I’m writing documentation in my paid job at the moment: finishing up a couple of projects and leaving breadcrumbs behind so that those who come after (quite possibly me) will have clues about how the software works. I thought some notes on how documentation works might be interesting*.
When To Write Documentation
There are three options** about when to write documentation:
at the beginning. Writing the documentation first might sound strange, but it’s quite an effective way of defining the public behaviour of the system.This is what I write first if I am making a new command line tool, for example. Having the behaviour written down like this can be very valuable in generating tests.
during development. Sometimes a system’s behaviour is only fully defined during its development (not unlike discovery writing of fiction), so writing the documentation for the system as you go along can be a sensible way of capturing some of the decisions made. Writing down notes on process and design really has to be done during development, of course, and comments in the code also***.
after it’s all done. The system is finished and working****. Now you can write down all the specifics of what it does and how. This is actually the traditional time to write documentation, where a designated technical writer will come in to describe the system, but it has its problems: the system may be functioning, but the people who developed it are often being pulled in other directions which means they’re not focussing on the project being documented any more.
At least part of a decision about when to write documentation will driven by the methodology used to develop the project. A project following some version of the waterfall approach might write design documentation at the beginning while deferring user documentation until the end, while an iterative or agile approach would likely do exactly the opposite (within an iteration, at least) since user docs are a strong source of test cases.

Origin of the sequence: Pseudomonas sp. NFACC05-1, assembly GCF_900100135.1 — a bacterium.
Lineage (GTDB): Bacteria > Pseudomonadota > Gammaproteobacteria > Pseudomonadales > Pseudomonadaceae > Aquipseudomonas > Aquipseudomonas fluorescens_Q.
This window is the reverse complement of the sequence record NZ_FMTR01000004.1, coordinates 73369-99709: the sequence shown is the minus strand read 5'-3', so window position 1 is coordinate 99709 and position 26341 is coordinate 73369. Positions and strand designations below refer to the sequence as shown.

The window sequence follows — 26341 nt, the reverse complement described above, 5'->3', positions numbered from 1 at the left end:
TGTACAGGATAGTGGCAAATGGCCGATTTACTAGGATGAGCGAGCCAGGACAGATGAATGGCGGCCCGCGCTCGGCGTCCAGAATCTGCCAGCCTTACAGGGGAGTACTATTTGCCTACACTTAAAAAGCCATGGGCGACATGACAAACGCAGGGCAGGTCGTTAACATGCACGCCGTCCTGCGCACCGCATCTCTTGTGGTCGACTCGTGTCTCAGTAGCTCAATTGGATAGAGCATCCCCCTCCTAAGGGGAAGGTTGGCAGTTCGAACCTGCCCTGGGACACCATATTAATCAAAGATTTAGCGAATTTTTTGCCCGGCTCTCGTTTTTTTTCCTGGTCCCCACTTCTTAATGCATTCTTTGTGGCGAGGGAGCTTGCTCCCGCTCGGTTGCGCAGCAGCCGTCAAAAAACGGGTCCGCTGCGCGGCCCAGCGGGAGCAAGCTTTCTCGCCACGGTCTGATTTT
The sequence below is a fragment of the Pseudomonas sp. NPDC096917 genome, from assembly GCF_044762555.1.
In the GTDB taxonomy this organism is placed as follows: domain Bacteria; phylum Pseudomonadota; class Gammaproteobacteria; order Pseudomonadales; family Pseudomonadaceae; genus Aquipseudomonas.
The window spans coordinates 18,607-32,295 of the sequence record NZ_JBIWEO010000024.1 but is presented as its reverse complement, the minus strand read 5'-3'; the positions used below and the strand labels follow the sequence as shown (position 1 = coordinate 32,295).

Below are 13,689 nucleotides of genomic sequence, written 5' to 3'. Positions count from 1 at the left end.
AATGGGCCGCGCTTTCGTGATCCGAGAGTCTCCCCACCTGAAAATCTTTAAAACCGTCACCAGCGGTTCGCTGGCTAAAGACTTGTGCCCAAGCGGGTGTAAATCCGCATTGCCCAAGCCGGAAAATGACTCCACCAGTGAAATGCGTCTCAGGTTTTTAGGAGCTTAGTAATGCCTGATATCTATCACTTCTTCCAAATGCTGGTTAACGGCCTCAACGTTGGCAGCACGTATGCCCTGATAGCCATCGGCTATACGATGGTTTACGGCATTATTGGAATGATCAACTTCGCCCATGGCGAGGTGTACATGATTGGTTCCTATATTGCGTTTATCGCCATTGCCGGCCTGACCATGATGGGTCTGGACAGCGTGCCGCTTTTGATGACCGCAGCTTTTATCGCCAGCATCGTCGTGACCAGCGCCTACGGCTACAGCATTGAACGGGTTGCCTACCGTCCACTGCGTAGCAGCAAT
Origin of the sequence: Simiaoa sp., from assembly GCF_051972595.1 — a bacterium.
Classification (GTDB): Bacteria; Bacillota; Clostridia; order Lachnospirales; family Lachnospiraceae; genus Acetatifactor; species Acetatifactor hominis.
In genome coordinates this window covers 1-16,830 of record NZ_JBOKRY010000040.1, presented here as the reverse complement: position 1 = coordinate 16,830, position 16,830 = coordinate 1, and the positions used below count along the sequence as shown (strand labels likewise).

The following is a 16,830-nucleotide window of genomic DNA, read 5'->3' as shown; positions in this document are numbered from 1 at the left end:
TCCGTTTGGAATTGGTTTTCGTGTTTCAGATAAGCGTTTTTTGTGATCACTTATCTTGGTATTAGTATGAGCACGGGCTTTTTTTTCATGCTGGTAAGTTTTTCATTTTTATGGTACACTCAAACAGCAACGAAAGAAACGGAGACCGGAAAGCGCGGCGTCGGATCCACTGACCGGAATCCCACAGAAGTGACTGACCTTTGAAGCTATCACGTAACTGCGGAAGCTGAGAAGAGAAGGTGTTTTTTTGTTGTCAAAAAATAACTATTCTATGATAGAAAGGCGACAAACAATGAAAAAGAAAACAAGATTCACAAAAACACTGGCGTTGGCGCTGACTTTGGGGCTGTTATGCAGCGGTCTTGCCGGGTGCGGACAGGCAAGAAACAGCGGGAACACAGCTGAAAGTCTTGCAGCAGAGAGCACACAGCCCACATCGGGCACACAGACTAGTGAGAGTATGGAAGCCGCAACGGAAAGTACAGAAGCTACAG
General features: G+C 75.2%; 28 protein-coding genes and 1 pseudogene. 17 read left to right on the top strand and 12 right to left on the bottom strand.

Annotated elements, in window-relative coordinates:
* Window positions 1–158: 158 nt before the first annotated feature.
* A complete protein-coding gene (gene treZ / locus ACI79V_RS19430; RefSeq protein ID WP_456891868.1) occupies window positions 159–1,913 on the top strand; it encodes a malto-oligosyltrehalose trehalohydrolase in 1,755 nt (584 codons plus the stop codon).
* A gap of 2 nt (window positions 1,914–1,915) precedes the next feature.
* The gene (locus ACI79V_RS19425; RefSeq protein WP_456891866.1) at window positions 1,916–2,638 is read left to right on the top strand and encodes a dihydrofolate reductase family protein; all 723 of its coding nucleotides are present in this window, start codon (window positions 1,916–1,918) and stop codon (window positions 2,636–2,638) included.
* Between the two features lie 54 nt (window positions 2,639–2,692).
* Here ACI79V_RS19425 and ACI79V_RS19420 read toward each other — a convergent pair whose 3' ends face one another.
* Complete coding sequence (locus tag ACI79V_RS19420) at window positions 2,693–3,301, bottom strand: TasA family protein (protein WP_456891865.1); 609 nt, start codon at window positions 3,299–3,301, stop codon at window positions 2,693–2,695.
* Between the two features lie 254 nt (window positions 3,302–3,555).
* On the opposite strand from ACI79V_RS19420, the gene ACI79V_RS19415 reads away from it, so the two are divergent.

What To Put Into Documentation
The content depends on the audience for the documentation. User docs will describe the system’s UI and outputs, while design documentation will describe the system architecture and decisions made. The content may also vary by the form of the documentation: documentation is not just textual material in a document – it can be diagrams, pop-ups or cheat sheets within the software, and so on. Design artifacts such as diagrams and state tables may be valuable documentation in their own right.
How To Write It
The trick for me with writing documentation is to find the narrative: what story does the user or developer need to know in order to understand the system?
For users, this can start with a cookbook of ways to use the tool, or describing wok flows the system supports. Tell the user what it is that the system will do for them.
For developers, again it pays to start from what it is that the system is intended to do. Refer back to use cases to link the system features back to the system intent – you end up with solid justifications for system behaviours and a stronger framework for understanding how the system functions.
I would highly recommend against explaining everything before you begin, though. Have a glossary by all means, but explaining concepts too early is a great way to lose your readers, just as it is in fiction. Including reference material in user doc is good, but having the reference material be the only content makes it hard to learn from*****.
This has been a very brief excursion into the world of technical documentation. Are there any forms of writing you do which you don’t consider part of your main practice but you approach in a narrative way?
[*] docs are not widely read or often well-written, but they’re still necessary no matter what we may hope.
[**] I have deliberately omitted the fourth option of not writing any documentation. I have been down that road and it ends in darkness and pain.
[***] being made to put comments into code after the fact is distressing.
[****] which doesn’t having no bugs so much as having no show-stoppers.
[*****] necessary counter-example: I learn new computer languages from reference docs rather than tutorials, because the tutorials often spend too much time explaining basic concepts which I’ve known for *mumble* years.